Many businesses have no idea that they have been hacked until they receive a warning from their protection technology.

According to a survey by Commtouch and StopBadware of 600 webmasters between November 2011 and January 2012, more than 90 per cent of respondents didn't notice any strange activity after being hacked, despite the fact that their sites were being abused to send spam, host phishing pages, or distribute malware.

Also, 63 per cent did not know how the compromise had happened, while 20 per cent admitted that a failure to keep plug-ins and software up to date was a factor in getting infected.

Of the respondents, 36 per cent who were made aware of a compromise did not know what their site was misused for; 25 per cent believed that their websites were used to host malware; 18 per cent to redirect to other websites; four per cent to host phishing pages; and another four per cent felt that pages on the website would be vandalised.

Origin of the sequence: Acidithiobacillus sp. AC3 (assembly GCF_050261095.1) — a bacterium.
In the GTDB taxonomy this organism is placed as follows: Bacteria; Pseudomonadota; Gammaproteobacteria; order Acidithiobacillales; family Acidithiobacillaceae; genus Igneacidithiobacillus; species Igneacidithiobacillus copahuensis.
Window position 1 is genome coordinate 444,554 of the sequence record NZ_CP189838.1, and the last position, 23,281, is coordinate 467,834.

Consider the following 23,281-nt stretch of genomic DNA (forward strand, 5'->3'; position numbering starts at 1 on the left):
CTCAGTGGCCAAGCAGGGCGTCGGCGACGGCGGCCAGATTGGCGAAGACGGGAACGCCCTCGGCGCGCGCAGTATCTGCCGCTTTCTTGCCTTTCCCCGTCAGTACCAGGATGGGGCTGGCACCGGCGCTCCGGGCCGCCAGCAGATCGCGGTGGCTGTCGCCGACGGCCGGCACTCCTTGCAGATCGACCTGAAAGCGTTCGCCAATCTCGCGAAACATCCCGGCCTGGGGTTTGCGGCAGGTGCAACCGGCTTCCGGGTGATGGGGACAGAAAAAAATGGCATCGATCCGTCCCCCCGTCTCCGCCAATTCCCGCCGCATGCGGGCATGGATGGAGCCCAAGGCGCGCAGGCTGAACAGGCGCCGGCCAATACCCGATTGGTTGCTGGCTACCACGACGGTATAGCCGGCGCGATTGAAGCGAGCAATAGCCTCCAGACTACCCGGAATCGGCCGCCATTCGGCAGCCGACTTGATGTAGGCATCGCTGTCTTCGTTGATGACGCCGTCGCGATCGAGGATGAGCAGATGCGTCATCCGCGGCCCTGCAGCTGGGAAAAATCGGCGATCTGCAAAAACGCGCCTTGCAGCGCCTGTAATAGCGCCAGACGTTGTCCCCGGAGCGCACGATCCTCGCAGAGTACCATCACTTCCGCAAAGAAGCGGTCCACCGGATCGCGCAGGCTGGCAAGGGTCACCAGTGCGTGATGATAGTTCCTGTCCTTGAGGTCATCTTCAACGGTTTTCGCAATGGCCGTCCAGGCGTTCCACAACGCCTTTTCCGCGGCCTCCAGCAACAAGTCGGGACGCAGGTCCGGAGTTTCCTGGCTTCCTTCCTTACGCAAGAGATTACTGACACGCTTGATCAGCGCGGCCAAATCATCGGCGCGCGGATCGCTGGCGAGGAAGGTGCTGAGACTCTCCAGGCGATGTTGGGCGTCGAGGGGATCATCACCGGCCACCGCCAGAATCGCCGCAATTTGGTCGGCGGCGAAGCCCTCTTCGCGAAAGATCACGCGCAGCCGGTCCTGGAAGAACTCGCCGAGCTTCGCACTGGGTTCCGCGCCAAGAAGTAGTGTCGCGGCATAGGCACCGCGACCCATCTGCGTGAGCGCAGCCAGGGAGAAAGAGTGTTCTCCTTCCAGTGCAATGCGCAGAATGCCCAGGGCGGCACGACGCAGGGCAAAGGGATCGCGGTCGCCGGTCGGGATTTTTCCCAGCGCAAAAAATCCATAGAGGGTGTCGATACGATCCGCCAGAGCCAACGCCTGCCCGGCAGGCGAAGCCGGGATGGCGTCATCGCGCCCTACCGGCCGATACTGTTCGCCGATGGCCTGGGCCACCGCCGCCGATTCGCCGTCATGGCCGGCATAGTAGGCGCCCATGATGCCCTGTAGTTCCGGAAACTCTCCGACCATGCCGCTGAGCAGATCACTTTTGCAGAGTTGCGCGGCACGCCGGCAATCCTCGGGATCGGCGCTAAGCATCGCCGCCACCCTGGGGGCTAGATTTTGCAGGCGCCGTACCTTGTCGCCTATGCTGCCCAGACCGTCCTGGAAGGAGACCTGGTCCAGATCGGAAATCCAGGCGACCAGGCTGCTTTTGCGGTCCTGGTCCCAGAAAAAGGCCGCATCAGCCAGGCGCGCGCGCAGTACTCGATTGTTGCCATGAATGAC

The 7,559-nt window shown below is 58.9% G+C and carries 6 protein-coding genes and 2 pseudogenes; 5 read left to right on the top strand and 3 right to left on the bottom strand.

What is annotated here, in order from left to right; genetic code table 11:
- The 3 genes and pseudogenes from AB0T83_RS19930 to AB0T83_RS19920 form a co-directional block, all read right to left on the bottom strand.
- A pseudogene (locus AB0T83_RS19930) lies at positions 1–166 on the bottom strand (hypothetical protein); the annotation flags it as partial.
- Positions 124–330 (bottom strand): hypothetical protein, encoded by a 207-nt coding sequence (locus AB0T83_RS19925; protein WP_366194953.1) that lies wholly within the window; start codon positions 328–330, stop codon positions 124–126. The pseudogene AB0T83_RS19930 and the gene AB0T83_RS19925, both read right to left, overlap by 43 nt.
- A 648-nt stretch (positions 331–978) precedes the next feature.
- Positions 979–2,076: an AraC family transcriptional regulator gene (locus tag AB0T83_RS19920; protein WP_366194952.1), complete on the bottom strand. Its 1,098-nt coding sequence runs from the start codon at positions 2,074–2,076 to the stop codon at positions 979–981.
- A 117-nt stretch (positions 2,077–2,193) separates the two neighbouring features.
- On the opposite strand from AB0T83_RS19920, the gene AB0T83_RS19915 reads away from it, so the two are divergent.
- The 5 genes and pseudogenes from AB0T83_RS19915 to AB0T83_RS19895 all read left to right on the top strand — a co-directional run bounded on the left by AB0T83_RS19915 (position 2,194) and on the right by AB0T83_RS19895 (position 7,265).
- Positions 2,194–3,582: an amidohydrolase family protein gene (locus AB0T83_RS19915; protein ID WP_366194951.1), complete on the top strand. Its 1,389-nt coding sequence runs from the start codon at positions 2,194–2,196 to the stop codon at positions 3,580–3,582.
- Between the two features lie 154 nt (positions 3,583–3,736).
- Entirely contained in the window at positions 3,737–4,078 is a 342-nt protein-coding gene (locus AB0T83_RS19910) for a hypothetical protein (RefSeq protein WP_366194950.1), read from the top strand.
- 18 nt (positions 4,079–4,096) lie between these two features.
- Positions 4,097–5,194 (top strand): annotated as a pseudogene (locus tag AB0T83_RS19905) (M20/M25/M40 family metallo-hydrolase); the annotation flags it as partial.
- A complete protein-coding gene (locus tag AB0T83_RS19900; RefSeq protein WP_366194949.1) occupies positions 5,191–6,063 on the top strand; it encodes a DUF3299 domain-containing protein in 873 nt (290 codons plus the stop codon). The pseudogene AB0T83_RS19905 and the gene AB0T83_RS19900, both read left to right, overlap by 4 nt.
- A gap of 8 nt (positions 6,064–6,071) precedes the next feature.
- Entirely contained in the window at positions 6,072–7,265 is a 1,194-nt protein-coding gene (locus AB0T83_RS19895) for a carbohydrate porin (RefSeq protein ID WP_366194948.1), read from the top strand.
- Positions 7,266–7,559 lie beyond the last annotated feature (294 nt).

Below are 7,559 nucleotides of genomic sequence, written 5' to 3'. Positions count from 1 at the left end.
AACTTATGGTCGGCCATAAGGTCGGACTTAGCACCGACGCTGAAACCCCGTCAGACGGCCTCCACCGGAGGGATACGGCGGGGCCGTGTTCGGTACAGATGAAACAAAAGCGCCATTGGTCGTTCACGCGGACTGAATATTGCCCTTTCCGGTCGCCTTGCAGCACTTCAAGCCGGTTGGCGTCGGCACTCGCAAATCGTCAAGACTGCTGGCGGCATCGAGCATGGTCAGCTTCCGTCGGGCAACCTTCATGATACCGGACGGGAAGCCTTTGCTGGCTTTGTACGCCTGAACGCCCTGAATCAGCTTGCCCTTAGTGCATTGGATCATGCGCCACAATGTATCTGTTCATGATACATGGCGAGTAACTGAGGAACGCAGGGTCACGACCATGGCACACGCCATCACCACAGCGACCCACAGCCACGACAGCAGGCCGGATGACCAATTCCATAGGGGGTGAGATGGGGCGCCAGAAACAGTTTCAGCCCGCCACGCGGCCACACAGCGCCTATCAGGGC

Just under half (49 per cent) were notified of being infected by a browser warning, and 18 per cent were informed by a colleague or friend. Forty per cent of survey respondents changed their opinion of their web hosting provider following a compromise, while 46 per cent fixed the exploit themselves after detection.

Amir Lev, Commtouch's chief technology officer, said: “Many site owners are either unaware of the compromise or struggle to remove the infection, which directly contributes to the persistence of, and increase in, active badware URLs.”

Maxim Weinstein, executive director of StopBadware, said: “The survey results highlighted several aspects of webmasters' experience with site compromise that may prove eye-opening for the security community.

“There's a lack of clarity for webmasters about who's responsible for site security and where to turn when a website is compromised. Webmasters and the wider internet community therefore benefit from continual efforts aimed at educating them about their responsibilities and those of their hosting providers.”